India has emerged among the top countries with high income and wealth inequality, though there is growing evidence of a "strong rise in wealth inequality", mainly in the post-2000 period, the United Nations Development Programme (UNDP) said in a new report.

The UNDP's 2024 Asia-Pacific Human Development titled 'Making our Future: New Directions for Human Development in Asia and the Pacific', says over recent decades, India has improved living standards, and significantly reduced poverty, but it is seeing an increase in inequality.

The income generation has steadily increased since 2000, while at the same time, there has been a major fall in poverty rates. Between 2000 and 2022, per capita income soared from $442 to $2,389. And between 2004 and 2019, poverty rates, based on the international poverty measure of $2.15 per day, plummeted from 40 to 10%. Moreover, between 2015-16 and 2019-21, the share of the population living in "multidimensional poverty" fell from 25 to 15%, the UN report says.

Despite these successes, most of the population that's poor remains concentrated in states. "Poverty remains "persistently" concentrated in states that are home to 45% of the country’s population but contain 62% of its poor," shows the UN data.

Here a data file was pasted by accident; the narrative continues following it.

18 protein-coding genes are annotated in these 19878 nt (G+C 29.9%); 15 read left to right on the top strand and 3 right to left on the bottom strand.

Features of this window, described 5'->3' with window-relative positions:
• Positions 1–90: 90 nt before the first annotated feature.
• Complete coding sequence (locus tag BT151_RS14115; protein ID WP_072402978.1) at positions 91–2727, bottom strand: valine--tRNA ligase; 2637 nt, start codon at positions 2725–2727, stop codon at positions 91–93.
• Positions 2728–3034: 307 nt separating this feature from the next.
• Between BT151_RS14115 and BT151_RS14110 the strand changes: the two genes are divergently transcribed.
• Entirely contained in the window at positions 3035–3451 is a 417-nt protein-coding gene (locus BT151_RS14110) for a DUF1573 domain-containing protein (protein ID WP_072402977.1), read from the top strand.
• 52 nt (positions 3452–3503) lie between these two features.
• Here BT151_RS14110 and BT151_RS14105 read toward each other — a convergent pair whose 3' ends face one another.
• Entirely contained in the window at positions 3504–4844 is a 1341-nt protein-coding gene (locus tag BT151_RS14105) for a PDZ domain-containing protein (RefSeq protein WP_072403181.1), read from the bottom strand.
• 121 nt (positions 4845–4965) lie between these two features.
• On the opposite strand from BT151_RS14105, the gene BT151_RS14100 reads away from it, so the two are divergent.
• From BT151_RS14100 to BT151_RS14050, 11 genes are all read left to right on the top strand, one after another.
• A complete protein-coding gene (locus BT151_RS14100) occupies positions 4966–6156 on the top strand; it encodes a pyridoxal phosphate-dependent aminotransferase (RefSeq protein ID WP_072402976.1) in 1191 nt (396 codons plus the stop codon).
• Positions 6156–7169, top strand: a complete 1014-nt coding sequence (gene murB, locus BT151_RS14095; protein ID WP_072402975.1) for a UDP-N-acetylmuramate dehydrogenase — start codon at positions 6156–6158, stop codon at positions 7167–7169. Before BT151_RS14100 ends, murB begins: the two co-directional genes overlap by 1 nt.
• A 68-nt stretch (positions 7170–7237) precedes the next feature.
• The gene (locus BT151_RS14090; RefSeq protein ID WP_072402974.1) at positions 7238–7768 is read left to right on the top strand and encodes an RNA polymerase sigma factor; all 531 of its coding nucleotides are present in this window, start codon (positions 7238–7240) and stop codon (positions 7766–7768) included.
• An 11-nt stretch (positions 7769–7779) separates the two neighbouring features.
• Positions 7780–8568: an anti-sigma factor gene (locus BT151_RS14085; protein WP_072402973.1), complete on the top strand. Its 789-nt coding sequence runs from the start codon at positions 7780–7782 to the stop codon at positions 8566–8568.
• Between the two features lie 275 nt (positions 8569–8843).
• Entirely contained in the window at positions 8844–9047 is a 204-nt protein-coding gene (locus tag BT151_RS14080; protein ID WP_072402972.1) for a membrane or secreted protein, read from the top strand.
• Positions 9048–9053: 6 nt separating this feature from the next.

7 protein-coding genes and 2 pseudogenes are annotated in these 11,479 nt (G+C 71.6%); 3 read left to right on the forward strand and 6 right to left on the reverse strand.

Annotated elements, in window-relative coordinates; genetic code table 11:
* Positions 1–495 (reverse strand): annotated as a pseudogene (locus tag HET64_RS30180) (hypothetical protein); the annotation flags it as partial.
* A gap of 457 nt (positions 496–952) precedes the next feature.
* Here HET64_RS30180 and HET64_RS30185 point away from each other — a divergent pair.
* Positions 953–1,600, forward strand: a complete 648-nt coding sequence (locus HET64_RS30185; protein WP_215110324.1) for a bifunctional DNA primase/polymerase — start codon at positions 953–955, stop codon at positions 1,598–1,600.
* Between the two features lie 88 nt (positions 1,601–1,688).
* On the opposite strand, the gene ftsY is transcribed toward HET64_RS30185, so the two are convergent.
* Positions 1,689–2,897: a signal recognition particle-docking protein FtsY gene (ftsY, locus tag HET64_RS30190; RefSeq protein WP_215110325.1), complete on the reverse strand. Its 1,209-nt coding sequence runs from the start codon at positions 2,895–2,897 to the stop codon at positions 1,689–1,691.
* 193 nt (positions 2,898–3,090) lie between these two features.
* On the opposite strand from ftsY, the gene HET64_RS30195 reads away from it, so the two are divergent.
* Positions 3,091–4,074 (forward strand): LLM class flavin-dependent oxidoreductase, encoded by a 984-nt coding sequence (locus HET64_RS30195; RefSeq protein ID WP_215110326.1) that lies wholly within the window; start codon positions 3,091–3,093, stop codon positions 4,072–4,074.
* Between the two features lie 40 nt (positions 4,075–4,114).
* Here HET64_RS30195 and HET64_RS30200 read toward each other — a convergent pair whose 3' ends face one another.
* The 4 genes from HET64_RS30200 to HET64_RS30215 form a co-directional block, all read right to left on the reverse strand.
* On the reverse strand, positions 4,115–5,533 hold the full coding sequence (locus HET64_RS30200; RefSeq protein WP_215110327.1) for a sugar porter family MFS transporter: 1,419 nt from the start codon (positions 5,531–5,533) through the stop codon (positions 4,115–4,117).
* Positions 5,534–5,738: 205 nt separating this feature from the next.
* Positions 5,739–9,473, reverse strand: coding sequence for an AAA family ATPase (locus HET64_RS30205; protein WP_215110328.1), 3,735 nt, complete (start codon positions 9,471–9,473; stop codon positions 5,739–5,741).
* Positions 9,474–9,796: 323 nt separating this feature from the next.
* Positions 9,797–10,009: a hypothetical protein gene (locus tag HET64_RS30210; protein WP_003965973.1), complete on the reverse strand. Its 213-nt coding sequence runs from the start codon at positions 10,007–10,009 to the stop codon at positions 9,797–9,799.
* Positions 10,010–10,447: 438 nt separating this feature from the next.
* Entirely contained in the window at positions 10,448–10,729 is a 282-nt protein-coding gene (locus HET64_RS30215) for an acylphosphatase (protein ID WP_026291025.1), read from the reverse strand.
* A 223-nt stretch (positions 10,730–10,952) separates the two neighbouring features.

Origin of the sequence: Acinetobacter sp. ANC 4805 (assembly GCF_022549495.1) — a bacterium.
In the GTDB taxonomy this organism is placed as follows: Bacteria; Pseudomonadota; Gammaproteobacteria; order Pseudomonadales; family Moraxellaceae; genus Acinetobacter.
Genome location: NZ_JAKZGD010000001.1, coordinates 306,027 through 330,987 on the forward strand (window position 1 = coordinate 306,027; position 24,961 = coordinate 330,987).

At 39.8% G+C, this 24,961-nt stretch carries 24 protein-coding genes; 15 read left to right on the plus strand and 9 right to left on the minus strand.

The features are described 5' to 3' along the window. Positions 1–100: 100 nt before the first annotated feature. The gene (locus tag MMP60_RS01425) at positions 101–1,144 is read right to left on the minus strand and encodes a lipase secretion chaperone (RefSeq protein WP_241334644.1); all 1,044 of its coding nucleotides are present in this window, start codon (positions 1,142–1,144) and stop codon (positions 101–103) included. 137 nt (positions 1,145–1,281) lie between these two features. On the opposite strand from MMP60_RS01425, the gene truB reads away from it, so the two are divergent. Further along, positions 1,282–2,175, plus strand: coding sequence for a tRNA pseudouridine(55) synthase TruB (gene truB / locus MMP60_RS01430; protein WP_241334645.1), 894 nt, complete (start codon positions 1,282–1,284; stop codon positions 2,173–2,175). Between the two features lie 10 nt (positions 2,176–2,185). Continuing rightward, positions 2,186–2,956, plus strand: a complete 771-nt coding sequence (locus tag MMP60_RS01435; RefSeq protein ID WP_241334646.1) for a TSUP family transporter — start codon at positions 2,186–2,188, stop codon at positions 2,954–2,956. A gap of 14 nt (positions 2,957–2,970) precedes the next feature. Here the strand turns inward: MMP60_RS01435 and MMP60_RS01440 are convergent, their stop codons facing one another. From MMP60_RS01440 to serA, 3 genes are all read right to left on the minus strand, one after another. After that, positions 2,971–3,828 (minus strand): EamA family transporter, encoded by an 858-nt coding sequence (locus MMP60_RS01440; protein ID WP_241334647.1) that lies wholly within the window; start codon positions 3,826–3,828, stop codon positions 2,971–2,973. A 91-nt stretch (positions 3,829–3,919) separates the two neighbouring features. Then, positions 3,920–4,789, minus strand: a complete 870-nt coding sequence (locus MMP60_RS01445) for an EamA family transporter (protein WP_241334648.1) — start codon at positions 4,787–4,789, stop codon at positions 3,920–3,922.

Also, many people are very vulnerable to economic conditions, and they just hover above the poverty line. The groups that are at the greater risk of falling back into poverty include "women, informal workers, and inter-state migrants". Women are only 23% of the labour force in India, says the UN data.

The situation of rapid growth and persistent disparity has caused the income distribution to become more skewed. "The top 10% of the population get 57% of national income and the top 1% get 22% – one of the most unequal income distributions. There are similar gaps in wealth: the top 10% of the population controls 65% of the nation’s total wealth."

As per the latest estimates of 2021, in Asia and the Pacific, 495 million people lived in "multidimensional poverty" -- far more than those who were income-poor, with the region accounting for almost half the global total. Of these, the majority were in South Asia – 389 million.

The UNDP report argues the Asia-Pacific region still has a long way to go to meet its human development goals. "Many countries have high levels of human insecurity which, taken together with unmet aspirations, create a volatile mix, intensifying the need for change."

The Asia-Pacific region is "not on track" for achieving any of the sustainable development goals (SDGs) and human insecurity is high in many countries, the report says, adding that it's facing clusters of threats like climate change and pandemics, shifts in globalisation’s dynamics, among others. The region’s future hinges on harmonising economic betterment, with holistic development, says the report. 

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